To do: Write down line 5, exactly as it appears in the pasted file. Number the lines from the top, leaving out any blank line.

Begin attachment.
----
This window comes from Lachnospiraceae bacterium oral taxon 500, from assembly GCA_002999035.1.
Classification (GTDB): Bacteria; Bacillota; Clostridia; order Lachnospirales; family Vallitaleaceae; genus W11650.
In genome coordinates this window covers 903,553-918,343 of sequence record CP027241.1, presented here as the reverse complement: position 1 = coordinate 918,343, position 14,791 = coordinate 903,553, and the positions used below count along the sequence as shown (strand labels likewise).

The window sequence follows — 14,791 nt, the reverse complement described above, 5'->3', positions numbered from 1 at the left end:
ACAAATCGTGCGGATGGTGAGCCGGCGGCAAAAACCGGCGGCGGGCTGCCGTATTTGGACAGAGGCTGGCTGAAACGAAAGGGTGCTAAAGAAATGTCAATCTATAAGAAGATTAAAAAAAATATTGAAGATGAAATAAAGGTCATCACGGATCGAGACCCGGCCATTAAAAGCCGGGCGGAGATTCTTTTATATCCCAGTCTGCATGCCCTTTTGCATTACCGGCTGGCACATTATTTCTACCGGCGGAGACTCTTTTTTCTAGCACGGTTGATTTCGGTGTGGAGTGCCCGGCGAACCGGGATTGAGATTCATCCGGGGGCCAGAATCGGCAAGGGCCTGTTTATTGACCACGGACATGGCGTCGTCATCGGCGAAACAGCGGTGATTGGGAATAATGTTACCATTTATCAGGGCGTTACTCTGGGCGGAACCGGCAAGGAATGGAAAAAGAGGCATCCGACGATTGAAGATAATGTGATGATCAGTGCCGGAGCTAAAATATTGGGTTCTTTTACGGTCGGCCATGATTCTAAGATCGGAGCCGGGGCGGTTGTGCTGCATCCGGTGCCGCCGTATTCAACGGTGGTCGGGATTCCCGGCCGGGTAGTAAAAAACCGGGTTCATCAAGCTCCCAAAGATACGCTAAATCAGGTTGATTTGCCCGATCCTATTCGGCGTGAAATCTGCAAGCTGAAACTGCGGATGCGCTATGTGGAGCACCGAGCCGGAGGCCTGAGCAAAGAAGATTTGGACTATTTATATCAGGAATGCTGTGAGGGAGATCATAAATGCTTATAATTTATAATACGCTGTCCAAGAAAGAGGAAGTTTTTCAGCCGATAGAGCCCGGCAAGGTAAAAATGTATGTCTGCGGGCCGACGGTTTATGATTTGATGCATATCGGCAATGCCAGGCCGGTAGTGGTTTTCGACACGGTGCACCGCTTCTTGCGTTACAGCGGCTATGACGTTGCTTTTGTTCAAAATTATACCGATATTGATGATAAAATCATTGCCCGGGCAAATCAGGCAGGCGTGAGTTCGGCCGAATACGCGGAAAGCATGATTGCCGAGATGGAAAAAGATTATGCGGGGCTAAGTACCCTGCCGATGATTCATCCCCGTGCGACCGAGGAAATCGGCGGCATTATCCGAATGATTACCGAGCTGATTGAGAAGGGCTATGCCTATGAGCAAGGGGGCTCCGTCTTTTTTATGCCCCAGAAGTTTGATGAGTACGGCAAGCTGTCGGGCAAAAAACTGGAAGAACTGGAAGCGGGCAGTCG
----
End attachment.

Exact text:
ACAAATCGTGCGGATGGTGAGCCGGCGGCAAAAACCGGCGGCGGGCTGCCGTATTTGGACAGAGGCTGGCTGAAACGAAAGGGTGCTAAAGAAATGTCAATCTATAAGAAGATTAAAAAAAATATTGAAGATGAAATAAAGGTCATCACGGATCGAGACCCGGCCATTAAAAGCCGGGCGGAGATTCTTTTATATCCCAGTCTGCATGCCCTTTTGCATTACCGGCTGGCACATTATTTCTACCGGCGGAGACTCTTTTTTCTAGCACGGTTGATTTCGGTGTGGAGTGCCCGGCGAACCGGGATTGAGATTCATCCGGGGGCCAGAATCGGCAAGGGCCTGTTTATTGACCACGGACATGGCGTCGTCATCGGCGAAACAGCGGTGATTGGGAATAATGTTACCATTTATCAGGGCGTTACTCTGGGCGGAACCGGCAAGGAATGGAAAAAGAGGCATCCGACGATTGAAGATAATGTGATGATCAGTGCCGGAGCTAAAATATTGGGTTCTTTTACGGTCGGCCATGATTCTAAGATCGGAGCCGGGGCGGTTGTGCTGCATCCGGTGCCGCCGTATTCAACGGTGGTCGGGATTCCCGGCCGGGTAGTAAAAAACCGGGTTCATCAAGCTCCCAAAGATACGCTAAATCAGGTTGATTTGCCCGATCCTATTCGGCGTGAAATCTGCAAGCTGAAACTGCGGATGCGCTATGTGGAGCACCGAGCCGGAGGCCTGAGCAAAGAAGATTTGGACTATTTATATCAGGAATGCTGTGAGGGAGATCATAAATGCTTATAATTTATAATACGCTGTCCAAGAAAGAGGAAGTTTTTCAGCCGATAGAGCCCGGCAAGGTAAAAATGTATGTCTGCGGGCCGACGGTTTATGATTTGATGCATATCGGCAATGCCAGGCCGGTAGTGGTTTTCGACACGGTGCACCGCTTCTTGCGTTACAGCGGCTATGACGTTGCTTTTGTTCAAAATTATACCGATATTGATGATAAAATCATTGCCCGGGCAAATCAGGCAGGCGTGAGTTCGGCCGAATACGCGGAAAGCATGATTGCCGAGATGGAAAAAGATTATGCGGGGCTAAGTACCCTGCCGATGATTCATCCCCGTGCGACCGAGGAAATCGGCGGCATTATCCGAATGATTACCGAGCTGATTGAGAAGGGCTATGCCTATGAGCAAGGGGGCTCCGTCTTTTTTATGCCCCAGAAGTTTGATGAGTACGGCAAGCTGTCGGGCAAAAAACTGGAAGAACTGGAAGCGGGCAGTCG